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Solemnity of the Epiphany of the Lord – Jewish Roots of Gentile Faith


“When Jesus was born in Bethlehem of Judea, in the days of King Herod, behold, magi from the east arrived in Jerusalem, saying, ‘Where is the newborn king of the Jews? We saw his star at its rising and have come to do him homage.’ When King Herod heard this, he was greatly troubled, and all Jerusalem with him. Assembling all the chief priests and the scribes of the people, he inquired of them where the Christ was to be born. They said to him, ‘In Bethlehem of Judea, for thus it has been written through the prophet…’ Then Herod called the magi secretly and ascertained from them the time of the star’s appearance. He sent them to Bethlehem and said, ‘Go and search diligently for the child. When you have found him, bring me word, that I too may go and do him homage.’ After their audience with the king they set out. And behold, the star that they had seen at its rising preceded them, until it came and stopped over the place where the child was. They were overjoyed at seeing the star, and on entering the house they saw the child with Mary his mother. They prostrated themselves and did him homage. Then they opened their treasures and offered him gifts of gold, frankincense, and myrrh. And having been warned in a dream not to return to Herod, they departed for their country by another way” (Matthew 2:1-5; 7-12).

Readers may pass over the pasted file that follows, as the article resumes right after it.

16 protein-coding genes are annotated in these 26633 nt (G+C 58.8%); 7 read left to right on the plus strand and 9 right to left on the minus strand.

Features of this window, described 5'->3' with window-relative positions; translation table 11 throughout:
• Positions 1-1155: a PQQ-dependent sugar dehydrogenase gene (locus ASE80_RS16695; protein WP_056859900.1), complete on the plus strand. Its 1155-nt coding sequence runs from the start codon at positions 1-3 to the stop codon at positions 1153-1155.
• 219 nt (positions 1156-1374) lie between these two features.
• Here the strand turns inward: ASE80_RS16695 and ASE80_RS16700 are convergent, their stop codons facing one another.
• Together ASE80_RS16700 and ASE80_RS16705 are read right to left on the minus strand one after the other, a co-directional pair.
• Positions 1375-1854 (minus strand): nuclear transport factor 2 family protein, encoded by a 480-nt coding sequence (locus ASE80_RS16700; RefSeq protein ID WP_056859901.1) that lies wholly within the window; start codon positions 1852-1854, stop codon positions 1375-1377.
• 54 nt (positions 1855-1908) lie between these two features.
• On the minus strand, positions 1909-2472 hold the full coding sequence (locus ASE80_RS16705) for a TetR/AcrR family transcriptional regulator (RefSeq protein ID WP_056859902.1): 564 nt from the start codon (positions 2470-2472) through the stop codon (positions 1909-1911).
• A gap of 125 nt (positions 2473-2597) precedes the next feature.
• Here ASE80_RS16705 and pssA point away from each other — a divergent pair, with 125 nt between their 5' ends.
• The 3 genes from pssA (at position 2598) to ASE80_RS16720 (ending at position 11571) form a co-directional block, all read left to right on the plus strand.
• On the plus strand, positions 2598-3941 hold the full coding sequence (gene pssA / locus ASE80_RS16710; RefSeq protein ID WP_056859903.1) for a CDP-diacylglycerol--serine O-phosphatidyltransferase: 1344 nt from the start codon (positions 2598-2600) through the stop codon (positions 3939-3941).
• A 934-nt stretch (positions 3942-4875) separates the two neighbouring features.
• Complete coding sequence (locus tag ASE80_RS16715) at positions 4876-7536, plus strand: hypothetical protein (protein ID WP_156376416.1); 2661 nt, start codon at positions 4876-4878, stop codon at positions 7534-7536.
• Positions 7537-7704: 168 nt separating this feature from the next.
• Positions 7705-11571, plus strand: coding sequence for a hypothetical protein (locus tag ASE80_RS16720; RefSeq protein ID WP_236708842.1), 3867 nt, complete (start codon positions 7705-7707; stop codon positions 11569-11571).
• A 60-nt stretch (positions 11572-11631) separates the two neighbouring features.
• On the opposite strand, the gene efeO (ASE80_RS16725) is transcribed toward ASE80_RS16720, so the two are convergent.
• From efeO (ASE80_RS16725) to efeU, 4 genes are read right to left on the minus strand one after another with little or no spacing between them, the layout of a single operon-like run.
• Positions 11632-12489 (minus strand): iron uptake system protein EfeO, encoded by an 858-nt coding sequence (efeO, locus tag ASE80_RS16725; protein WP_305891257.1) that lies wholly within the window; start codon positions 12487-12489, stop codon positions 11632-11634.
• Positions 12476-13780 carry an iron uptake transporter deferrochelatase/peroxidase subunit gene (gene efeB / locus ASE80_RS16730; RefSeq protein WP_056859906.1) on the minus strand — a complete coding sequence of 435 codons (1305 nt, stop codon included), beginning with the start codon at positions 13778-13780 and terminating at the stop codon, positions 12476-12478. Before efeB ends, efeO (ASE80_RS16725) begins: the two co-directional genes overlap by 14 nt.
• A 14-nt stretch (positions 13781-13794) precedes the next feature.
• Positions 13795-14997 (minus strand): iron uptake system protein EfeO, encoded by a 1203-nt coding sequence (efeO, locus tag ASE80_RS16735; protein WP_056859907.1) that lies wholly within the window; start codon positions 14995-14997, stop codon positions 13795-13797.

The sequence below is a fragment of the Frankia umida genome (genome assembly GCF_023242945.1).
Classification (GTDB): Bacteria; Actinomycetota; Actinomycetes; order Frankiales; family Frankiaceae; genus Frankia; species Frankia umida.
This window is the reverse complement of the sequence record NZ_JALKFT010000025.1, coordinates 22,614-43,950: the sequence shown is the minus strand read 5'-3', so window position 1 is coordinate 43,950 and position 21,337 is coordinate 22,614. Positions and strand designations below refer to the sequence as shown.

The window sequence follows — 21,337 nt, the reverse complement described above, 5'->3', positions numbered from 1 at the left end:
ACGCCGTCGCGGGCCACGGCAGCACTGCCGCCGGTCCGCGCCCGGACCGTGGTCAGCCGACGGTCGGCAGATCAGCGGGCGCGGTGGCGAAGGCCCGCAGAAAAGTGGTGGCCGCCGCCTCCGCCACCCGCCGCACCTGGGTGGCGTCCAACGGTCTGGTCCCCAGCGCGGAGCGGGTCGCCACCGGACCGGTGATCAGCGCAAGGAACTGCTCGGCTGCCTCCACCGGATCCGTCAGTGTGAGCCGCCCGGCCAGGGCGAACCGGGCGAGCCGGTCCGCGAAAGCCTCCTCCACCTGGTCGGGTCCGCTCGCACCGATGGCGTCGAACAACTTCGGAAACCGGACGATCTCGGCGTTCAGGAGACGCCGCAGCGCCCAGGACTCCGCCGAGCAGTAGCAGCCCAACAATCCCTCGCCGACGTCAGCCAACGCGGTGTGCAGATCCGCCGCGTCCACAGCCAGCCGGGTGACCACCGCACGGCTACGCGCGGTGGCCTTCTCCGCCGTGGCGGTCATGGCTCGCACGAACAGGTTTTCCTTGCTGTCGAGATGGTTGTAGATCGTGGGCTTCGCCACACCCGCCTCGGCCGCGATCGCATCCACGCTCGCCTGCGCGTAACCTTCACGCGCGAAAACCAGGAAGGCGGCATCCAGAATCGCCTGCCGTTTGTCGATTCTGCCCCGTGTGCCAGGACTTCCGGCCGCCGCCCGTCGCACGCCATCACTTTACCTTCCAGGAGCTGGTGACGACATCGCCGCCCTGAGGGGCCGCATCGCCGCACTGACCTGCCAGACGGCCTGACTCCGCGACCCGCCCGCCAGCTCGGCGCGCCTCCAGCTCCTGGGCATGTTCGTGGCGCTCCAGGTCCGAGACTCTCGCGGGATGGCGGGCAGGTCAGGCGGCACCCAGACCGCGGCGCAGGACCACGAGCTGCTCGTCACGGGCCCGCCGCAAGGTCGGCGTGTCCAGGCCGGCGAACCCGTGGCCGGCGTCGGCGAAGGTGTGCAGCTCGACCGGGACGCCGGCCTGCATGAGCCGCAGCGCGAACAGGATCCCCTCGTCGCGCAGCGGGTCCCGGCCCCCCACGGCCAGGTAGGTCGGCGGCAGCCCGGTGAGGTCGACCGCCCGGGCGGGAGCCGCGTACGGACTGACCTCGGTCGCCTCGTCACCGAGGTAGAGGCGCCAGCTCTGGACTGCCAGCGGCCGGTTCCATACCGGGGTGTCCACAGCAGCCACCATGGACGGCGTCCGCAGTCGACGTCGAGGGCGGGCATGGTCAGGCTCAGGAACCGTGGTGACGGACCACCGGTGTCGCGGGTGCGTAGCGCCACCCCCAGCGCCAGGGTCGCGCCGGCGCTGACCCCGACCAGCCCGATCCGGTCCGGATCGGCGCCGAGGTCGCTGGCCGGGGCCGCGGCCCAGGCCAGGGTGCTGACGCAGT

Who are these magi? They are searchers. They are observers of the night sky and the forces of nature. They are not afraid to get up and follow their instincts and hunches about where the divine is calling them.
 
Most people assume that the star leads the magi directly to Bethlehem and to Jesus, but it doesn’t. The rising of the star leads them to Micah 5:1 and 2 Samuel 5:2, Scripture that speaks of Jesus’ coming. This small detail is extremely important. The Gentile magi must immerse themselves in the atmosphere of Jerusalem and the history of Israel found there, or they will never find the King of the Jews.
 
So the magi sojourn in Jerusalem where they are enlightened. The star is no longer simply an object in the night sky but the star that “shall advance from Jacob” (Numbers 24:17). Now the star is a true guide to Jesus. They pay homage and offer gifts.
 
But not everyone sees Jesus as worthy of homage and gifts. Some will see the King of the Jews who will proclaim the kingdom of God as threatening the “kingdoms” that are already here. There is no room for another kingdom, especially one calling for an end to violence and greed and one promoting the justice and reconciliation of the Torah or Law. So while the magi do homage, others plot murder.
 
This same choice lies before stargazers and Bible readers today. It is not about stars or about words on a page. It is about hearts open to the future that God wants for us, or hearts hardened around limited self-interests. The magi chose. How do we choose?
 
Adapted from PrayerTime: Faith-Sharing Reflections on the Sunday Gospels, available at the RENEW International store

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